Turkey takes crackdown on press freedom beyond its borders, seeks extradition of journalist from Sweden

In a new effort to silence government critics abroad, a Turkish court has requested the extradition of a Turkish journalist who is living in exile in Sweden for allegedly insulting two officers of the court in 2018.

Levent Kenez, an editor for Nordic Monitor, is accused of libeling a prosecutor and a judge at an İstanbul court in an article published on Turkish-language news website TR724 on February 17, 2018 after the court had handed down aggravated life sentences to six journalists and media workers on trumped-up charges of attempting to destroy the constitutional order.

Prosecutor Yasemin Baba

Prosecutor Yasemin Baba, who had previously drafted several indictments that called for harsh sentences for journalists, ordered the police to open an investigation and report back to her immediately after the article was published. The police, indicating that Kenez had already been profiled, provided her with a 30-page intelligence report including his phone records and personal flight information dating back to 2000, identity registry copies that included those for his two daughters, bank accounts, social security records and personal information. Baba also issued a detention warrant for Kenez on February 27, 2018, one day before she filed an indictment, which is unusually quick given the customary slowness of the Turkish judicial system.

The court proceedings began on July 5, 2018 in absentia and proceeded as an ordinary trial until March 25, 2019, when the Ministry of Justice sent  an intelligence report written by the Interior Ministry saying that Kenez was residing in Sweden and asked if the court had drafted a formal extradition request along with a Red Notice. Surprisingly, the court had ruled not to request a Red Notice for Kenez given the nature of the offense during the fifth hearing, on July 18, 2019. However, the ministry sent a new directive on August 9, 2019, this time requesting that the İstanbul Chief Public Prosecutor’s Office urge the court to prepare documents for an extradition request and to follow instructions attached to the directive. Finally, the İstanbul 36th High Criminal Court decided to file an extradition request for Kenez at the sixth hearing, on December 12, 2019.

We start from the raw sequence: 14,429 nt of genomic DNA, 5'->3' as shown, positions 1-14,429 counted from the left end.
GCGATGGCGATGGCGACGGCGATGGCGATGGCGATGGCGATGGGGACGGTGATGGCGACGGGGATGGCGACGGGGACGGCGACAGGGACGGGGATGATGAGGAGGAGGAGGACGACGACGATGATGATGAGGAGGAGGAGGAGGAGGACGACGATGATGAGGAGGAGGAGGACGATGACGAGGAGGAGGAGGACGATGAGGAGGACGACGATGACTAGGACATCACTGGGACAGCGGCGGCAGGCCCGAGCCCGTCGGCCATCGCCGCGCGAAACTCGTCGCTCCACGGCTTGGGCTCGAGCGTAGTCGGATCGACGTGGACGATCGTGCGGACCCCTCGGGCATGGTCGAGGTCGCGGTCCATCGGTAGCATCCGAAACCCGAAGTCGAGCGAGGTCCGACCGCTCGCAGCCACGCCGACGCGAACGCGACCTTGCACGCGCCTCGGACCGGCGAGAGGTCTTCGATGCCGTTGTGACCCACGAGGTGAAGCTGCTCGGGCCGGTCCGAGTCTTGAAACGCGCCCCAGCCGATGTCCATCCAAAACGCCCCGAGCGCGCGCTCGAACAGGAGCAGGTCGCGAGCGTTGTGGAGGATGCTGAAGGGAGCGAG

Prosecutor Can Tuncay

The documents for the extradition request were prepared on March 9, 2020 amid the coronavirus pandemic, when courts had postponed hearings and most of the staff were allowed to stay at home. The request claims that Kenez pointed out judge Kemal Selçuk Yalçın and prosecutor Can Tuncay as targets for terrorist groups, a common pretext used by the Turkish government to remove political opponents and civil society activists. Prosecutor Tuncay was accused of involvement in the death of teacher Gökhan Açıkkollu, who had been subjected to torture during detention in police headquarters in İstanbul. Judge Yalçın was the head of a panel of judges that had handed down life sentences to three prominent journalists including novelist Ahmet Altan and three other defendants on February 16, 2018. Turkey’s Supreme Court of Appeals later declined to uphold the aggravated life sentences. An İstanbul high criminal court again gave the defendants jail sentences of varying lengths. Among them were Fevzi Yazıcı and Yakup Şimşek, who were accused of sending implicit messages about a coup attempt that took place in Turkey on July 15, 2016 in a TV commercial run by Turkey’s best-selling and now-defunct Zaman daily almost a year before the coup attempt.

Prosecutor Yasemin Baba ordered police to immediately open an investigation.




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